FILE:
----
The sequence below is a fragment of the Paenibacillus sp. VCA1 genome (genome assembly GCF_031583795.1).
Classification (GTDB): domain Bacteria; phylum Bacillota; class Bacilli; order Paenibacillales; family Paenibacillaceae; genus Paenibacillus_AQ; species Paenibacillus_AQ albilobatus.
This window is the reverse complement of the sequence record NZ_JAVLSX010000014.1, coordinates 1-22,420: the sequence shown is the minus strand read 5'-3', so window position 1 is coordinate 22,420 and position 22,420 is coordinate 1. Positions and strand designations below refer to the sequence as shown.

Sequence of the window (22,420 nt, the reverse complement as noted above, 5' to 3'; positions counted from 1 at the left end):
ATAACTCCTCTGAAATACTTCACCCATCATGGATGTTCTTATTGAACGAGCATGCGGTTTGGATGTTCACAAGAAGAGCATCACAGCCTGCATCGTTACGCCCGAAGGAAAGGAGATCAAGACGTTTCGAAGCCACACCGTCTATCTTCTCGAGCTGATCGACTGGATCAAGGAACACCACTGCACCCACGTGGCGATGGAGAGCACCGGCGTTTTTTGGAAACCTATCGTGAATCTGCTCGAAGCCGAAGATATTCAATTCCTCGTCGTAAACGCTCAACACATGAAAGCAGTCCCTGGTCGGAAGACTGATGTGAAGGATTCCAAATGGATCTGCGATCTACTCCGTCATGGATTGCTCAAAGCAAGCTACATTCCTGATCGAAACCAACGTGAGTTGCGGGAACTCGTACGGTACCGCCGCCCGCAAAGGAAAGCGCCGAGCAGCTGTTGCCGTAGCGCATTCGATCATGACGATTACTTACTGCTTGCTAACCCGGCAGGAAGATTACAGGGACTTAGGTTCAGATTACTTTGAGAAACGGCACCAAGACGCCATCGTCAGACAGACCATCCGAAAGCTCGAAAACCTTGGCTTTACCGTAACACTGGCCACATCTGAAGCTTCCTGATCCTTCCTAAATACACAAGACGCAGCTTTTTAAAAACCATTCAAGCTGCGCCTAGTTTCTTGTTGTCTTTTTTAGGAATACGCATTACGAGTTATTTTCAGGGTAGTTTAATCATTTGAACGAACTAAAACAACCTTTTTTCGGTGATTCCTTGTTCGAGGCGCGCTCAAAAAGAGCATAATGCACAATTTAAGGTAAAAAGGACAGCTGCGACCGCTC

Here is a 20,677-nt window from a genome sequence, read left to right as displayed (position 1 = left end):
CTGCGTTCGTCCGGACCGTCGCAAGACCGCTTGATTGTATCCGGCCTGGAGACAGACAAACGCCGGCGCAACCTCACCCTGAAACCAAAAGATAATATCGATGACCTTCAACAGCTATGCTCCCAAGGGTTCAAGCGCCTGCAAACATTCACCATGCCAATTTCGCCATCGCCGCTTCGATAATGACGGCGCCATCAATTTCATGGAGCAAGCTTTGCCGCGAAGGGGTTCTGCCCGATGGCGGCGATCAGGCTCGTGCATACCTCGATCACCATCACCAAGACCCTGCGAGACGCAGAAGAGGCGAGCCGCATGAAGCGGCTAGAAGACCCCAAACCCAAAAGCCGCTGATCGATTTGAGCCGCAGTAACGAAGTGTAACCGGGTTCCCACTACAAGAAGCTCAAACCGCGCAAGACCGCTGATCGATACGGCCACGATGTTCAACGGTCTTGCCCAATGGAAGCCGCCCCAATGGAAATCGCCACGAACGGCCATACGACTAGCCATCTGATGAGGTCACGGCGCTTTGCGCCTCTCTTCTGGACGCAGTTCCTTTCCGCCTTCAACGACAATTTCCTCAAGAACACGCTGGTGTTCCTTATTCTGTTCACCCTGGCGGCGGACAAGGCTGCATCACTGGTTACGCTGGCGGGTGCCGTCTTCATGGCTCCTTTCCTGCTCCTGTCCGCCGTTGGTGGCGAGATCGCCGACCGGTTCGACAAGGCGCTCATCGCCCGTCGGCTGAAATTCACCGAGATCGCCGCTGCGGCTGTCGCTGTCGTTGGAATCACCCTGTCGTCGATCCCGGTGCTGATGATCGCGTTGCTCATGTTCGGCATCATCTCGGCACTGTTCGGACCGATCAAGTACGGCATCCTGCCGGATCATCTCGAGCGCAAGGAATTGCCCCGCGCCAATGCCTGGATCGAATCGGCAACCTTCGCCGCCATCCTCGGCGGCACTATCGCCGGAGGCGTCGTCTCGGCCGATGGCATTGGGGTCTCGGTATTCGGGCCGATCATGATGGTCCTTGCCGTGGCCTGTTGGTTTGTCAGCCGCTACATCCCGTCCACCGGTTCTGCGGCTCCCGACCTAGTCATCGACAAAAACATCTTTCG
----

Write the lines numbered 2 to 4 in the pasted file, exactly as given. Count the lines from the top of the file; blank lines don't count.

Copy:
Classification (GTDB): domain Bacteria; phylum Bacillota; class Bacilli; order Paenibacillales; family Paenibacillaceae; genus Paenibacillus_AQ; species Paenibacillus_AQ albilobatus.
This window is the reverse complement of the sequence record NZ_JAVLSX010000014.1, coordinates 1-22,420: the sequence shown is the minus strand read 5'-3', so window position 1 is coordinate 22,420 and position 22,420 is coordinate 1. Positions and strand designations below refer to the sequence as shown.

Sequence of the window (22,420 nt, the reverse complement as noted above, 5' to 3'; positions counted from 1 at the left end):